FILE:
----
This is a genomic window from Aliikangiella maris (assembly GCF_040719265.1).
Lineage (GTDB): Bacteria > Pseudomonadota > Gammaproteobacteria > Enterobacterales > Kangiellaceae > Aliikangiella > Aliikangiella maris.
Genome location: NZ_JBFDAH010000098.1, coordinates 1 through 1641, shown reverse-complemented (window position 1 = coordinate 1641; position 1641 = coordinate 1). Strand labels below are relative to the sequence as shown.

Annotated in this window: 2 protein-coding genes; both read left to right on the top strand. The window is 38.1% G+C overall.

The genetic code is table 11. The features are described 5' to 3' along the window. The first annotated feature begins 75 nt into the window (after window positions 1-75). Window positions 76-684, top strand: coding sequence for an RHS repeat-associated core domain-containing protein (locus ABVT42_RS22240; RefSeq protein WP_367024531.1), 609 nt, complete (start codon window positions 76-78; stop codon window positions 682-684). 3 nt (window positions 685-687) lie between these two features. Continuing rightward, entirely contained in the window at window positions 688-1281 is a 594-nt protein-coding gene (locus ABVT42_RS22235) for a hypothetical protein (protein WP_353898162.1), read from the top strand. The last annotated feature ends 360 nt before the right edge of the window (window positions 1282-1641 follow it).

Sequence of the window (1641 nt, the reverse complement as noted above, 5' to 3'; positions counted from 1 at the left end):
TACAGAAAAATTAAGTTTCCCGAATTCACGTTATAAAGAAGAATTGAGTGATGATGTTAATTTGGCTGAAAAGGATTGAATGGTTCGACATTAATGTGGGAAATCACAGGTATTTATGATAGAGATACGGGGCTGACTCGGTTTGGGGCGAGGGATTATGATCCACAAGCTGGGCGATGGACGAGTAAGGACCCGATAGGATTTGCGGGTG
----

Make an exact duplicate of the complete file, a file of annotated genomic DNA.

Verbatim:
This is a genomic window from Aliikangiella maris (assembly GCF_040719265.1).
Lineage (GTDB): Bacteria > Pseudomonadota > Gammaproteobacteria > Enterobacterales > Kangiellaceae > Aliikangiella > Aliikangiella maris.
Genome location: NZ_JBFDAH010000098.1, coordinates 1 through 1641, shown reverse-complemented (window position 1 = coordinate 1641; position 1641 = coordinate 1). Strand labels below are relative to the sequence as shown.

Annotated in this window: 2 protein-coding genes; both read left to right on the top strand. The window is 38.1% G+C overall.

The genetic code is table 11. The features are described 5' to 3' along the window. The first annotated feature begins 75 nt into the window (after window positions 1-75). Window positions 76-684, top strand: coding sequence for an RHS repeat-associated core domain-containing protein (locus ABVT42_RS22240; RefSeq protein WP_367024531.1), 609 nt, complete (start codon window positions 76-78; stop codon window positions 682-684). 3 nt (window positions 685-687) lie between these two features. Continuing rightward, entirely contained in the window at window positions 688-1281 is a 594-nt protein-coding gene (locus ABVT42_RS22235) for a hypothetical protein (protein WP_353898162.1), read from the top strand. The last annotated feature ends 360 nt before the right edge of the window (window positions 1282-1641 follow it).

Sequence of the window (1641 nt, the reverse complement as noted above, 5' to 3'; positions counted from 1 at the left end):
TACAGAAAAATTAAGTTTCCCGAATTCACGTTATAAAGAAGAATTGAGTGATGATGTTAATTTGGCTGAAAAGGATTGAATGGTTCGACATTAATGTGGGAAATCACAGGTATTTATGATAGAGATACGGGGCTGACTCGGTTTGGGGCGAGGGATTATGATCCACAAGCTGGGCGATGGACGAGTAAGGACCCGATAGGATTTGCGGGTG